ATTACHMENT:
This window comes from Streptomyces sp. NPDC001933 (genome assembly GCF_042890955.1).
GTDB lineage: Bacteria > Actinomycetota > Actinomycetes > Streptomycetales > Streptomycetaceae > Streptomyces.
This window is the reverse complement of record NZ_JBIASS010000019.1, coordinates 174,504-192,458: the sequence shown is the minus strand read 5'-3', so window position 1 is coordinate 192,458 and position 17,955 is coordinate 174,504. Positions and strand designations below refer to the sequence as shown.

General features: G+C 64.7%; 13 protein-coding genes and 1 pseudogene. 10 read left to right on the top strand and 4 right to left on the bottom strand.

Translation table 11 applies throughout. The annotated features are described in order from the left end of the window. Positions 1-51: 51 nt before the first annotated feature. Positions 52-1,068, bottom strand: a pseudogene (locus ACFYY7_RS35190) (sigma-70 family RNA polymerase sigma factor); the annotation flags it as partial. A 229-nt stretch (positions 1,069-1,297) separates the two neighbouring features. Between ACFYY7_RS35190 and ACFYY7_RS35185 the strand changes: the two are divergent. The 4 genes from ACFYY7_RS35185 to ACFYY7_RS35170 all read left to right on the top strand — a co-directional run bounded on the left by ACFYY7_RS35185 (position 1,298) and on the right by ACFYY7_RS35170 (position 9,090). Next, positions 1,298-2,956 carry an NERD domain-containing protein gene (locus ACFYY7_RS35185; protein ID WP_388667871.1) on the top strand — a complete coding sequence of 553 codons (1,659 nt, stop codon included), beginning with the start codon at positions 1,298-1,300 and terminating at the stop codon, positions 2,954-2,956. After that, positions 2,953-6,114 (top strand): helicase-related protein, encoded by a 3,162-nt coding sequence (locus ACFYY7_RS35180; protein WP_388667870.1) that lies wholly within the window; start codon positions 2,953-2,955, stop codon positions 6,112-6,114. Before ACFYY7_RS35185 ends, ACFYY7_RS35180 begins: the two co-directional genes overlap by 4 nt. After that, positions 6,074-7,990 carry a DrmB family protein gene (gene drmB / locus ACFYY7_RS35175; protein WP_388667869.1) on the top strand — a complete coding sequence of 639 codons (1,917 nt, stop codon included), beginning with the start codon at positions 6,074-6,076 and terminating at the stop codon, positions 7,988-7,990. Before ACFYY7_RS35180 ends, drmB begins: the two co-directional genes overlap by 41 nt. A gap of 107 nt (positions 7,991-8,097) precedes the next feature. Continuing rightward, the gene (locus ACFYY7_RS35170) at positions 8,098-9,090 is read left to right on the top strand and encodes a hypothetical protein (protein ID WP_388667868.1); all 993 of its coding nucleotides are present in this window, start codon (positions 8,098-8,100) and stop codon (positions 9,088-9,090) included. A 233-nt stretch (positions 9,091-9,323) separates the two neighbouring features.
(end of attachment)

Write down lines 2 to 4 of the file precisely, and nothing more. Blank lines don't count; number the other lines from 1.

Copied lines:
GTDB lineage: Bacteria > Actinomycetota > Actinomycetes > Streptomycetales > Streptomycetaceae > Streptomyces.
This window is the reverse complement of record NZ_JBIASS010000019.1, coordinates 174,504-192,458: the sequence shown is the minus strand read 5'-3', so window position 1 is coordinate 192,458 and position 17,955 is coordinate 174,504. Positions and strand designations below refer to the sequence as shown.

General features: G+C 64.7%; 13 protein-coding genes and 1 pseudogene. 10 read left to right on the top strand and 4 right to left on the bottom strand.